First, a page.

Farmers Sue Over Federal Regulation of ‘Mud Puddle’ on Their Land

Farmers Sue Over Federal Regulation of ‘Mud Puddle’ on Their Land
A mud puddle located on the farm of Arlen and Cindy Foster in Miner County, S.D., on March 25, 2021. (Courtesy of Arlen and Cindy Foster)
Matthew Vadum

A farming family is suing the federal government over its demand that they leave what the family argues is a mud puddle in the middle of their farm intact because it considers the ground to be a federally protected wetland.

The legal complaint in the case, Foster v. U.S. Department of Agriculture (USDA), was filed earlier this month in U.S. District Court in South Dakota. The lawsuit was filed by the Sacramento, California-based Pacific Legal Foundation (PLF), a national public interest law firm.

The puddle is about 0.8 acres in size and roughly eight inches deep.

The family’s rights “are being violated by being subjected to federal micromanagement of how they farm in order to protect a mud puddle,” Tony Francois, a senior PLF attorney, told The Epoch Times. “The suit when it is successful will allow them the freedom to use their property as they see best.”

“The government has no power to regulate how you use mud puddles on your property, but because they provide things like crop insurance assistance” the government has power over them, Francois said.

Arlen and Cindy Foster, third-generation farmers in Miner County, South Dakota, argue that the U.S. Constitution’s Commerce Clause doesn’t give Congress the authority to regulate an isolated farm field depression that neither collects nor discharges water as a wetland. They also contend that the government can’t condition the distribution of benefits—such as federal crop insurance—on recipients waiving their constitutional rights.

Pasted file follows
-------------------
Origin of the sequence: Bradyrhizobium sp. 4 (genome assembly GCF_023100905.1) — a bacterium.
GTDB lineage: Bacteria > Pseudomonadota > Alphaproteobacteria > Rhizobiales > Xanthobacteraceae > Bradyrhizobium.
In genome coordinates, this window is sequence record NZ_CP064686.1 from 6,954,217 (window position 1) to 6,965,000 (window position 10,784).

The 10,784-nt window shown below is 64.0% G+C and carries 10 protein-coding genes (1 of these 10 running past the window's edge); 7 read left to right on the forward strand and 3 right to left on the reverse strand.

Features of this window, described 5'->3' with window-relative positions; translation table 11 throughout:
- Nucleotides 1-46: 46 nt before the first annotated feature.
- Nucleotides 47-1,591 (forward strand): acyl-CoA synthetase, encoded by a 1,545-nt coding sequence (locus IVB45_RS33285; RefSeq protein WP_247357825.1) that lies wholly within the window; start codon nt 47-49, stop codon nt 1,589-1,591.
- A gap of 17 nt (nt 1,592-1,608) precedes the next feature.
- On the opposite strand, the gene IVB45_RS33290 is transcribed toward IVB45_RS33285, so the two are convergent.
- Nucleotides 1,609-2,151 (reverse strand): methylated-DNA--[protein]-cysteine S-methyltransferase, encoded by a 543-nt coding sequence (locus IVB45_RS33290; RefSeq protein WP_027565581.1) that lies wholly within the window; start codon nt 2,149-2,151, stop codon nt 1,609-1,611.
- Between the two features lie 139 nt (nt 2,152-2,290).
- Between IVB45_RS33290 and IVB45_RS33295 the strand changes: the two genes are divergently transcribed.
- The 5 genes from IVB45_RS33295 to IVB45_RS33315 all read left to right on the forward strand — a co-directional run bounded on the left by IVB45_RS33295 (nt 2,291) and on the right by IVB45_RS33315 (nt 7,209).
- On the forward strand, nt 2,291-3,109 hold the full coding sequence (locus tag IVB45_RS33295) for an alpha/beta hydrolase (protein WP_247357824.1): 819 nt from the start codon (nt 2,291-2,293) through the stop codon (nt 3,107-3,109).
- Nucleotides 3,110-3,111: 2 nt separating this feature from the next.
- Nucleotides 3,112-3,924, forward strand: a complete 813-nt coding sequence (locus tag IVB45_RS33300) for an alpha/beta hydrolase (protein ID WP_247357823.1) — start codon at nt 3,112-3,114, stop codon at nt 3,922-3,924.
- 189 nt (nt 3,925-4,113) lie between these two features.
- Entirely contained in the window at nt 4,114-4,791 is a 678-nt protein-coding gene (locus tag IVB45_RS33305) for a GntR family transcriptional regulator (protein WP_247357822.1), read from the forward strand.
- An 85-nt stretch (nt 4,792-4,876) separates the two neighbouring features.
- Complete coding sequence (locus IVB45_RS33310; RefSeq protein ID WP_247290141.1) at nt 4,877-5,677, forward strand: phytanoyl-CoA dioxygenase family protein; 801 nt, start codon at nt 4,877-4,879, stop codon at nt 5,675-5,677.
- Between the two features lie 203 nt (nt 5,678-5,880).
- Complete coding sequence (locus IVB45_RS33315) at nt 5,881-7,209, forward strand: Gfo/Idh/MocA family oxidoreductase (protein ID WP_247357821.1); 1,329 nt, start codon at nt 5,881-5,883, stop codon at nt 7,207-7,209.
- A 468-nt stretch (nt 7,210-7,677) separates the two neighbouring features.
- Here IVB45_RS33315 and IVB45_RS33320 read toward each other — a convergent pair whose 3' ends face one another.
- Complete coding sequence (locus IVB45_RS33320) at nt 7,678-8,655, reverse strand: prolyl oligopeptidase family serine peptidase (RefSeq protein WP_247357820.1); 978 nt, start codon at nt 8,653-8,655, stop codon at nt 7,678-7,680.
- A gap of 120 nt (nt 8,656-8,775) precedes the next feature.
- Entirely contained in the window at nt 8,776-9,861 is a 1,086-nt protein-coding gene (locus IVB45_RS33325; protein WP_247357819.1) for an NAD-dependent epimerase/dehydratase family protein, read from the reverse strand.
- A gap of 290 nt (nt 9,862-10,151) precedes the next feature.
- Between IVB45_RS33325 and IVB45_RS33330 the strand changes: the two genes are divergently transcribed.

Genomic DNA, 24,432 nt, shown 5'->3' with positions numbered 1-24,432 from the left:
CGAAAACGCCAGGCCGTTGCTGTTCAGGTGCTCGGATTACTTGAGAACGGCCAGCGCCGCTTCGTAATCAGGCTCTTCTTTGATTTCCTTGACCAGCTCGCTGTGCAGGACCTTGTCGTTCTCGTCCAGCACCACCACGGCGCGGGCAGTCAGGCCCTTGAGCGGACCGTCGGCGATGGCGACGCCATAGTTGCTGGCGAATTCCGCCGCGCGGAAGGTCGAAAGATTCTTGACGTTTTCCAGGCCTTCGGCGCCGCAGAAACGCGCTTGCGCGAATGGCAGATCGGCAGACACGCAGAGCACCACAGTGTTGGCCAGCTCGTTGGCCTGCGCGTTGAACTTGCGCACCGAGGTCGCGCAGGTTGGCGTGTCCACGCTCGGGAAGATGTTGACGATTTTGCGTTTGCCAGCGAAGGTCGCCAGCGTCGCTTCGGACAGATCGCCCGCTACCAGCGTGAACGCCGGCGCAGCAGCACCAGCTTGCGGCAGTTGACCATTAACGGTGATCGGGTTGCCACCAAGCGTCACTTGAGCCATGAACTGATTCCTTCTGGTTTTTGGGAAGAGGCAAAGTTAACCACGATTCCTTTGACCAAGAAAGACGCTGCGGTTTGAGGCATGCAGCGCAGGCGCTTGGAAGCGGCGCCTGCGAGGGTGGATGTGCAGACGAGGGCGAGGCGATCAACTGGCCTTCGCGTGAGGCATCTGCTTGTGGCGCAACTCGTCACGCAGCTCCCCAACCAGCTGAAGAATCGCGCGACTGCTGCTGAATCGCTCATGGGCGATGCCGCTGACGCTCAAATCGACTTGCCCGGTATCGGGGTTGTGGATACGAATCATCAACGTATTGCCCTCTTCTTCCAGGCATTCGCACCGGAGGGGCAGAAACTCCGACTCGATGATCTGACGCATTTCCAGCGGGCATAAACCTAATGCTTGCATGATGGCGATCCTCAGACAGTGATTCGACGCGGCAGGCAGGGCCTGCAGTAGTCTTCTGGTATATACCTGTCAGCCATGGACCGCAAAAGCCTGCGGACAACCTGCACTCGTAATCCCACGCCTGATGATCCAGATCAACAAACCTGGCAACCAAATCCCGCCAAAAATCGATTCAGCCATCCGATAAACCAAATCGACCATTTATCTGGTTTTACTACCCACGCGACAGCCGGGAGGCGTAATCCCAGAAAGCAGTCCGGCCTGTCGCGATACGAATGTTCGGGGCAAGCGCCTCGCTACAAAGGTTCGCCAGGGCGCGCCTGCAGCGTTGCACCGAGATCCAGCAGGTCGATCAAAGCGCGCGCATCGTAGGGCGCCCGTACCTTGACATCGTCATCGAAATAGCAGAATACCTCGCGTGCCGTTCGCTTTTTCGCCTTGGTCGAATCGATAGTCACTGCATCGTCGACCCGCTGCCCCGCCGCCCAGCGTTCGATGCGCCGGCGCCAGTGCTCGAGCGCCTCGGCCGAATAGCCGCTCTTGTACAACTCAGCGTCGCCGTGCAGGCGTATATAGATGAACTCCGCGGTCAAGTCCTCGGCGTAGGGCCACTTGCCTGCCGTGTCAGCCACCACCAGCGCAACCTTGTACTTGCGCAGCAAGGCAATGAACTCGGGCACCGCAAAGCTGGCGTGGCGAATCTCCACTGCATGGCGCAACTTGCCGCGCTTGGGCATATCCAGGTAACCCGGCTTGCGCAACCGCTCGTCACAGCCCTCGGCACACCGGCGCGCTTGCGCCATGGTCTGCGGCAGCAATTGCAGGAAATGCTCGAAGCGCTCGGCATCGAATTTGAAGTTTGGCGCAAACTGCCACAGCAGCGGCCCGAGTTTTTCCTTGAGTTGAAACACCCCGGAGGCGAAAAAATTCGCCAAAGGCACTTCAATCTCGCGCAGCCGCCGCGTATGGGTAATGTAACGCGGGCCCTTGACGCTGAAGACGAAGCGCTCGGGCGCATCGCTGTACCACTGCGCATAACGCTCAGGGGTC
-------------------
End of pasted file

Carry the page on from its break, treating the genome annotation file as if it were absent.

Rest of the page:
Along with their daughter, son-in-law, and six grandchildren, the Fosters raise cattle, corn, soybeans, and hay on land Arlen’s grandfather bought back in 1900 with a $1,000 loan.

The family is also proud of its conservation practices on the farm. These practices include no-till farming and preserving tree belts, according to a PLF summary.

One of the family’s conservation efforts has led to a present-day legal problem.

Arlen’s father planted a tree belt on the south side of the farm in 1936 to prevent erosion. That tree belt is much taller today and collects deep snowdrifts in the winter. As the weather warms, the melting snow collects in a low spot in the middle of a farm field before soaking into the ground or evaporating.

In 1985, Congress established the Erodible Land and Wetland Conservation and Reserve Program, the so-called Swampbuster Act, which restricts the use of wetlands in farm fields owned by recipients of USDA agricultural benefits. The Swampbuster Act defines wetlands as land that combines wetland hydrology, hydric soils, and the ordinary production of plants that grow well in wet conditions.

The statute disqualifies any person who drains a designated wetland and produces an agricultural commodity on it from eligibility for a wide variety of federally authorized agricultural benefit programs.

But the Fosters point out in their legal complaint that the disqualification from federal benefits isn’t supposed to apply to “artificial wetlands”—wetlands that are “temporarily or incidentally created as a result of adjacent development activity.”

Final wetland certifications “remain valid and in effect ... until such time as the person affected by the certification requests review of the certification by the Secretary,” the complaint states, quoting the law.

The act places no limits or conditions on the affected person’s right to request review of a final certification, and once an affected person requests review of a prior certification, that certification is no longer valid, the complaint states.

The Swampbuster Act is not to be confused with the Clean Water Act, which gives the government authority to regulate interstate commerce by prohibiting discharges into the nation’s “navigable waters,” forbidding “any addition” of pollutants from “any point source” to such waters without a permit.

Property owners have long resented what they characterize as the U.S. Environmental Protection Agency’s excessive prosecutorial zeal as it—along with the U.S. Army Corps of Engineers—have treated mere puddles on private land as “navigable waters.”

The USDA press office said in an email, “We don’t comment on pending litigation.”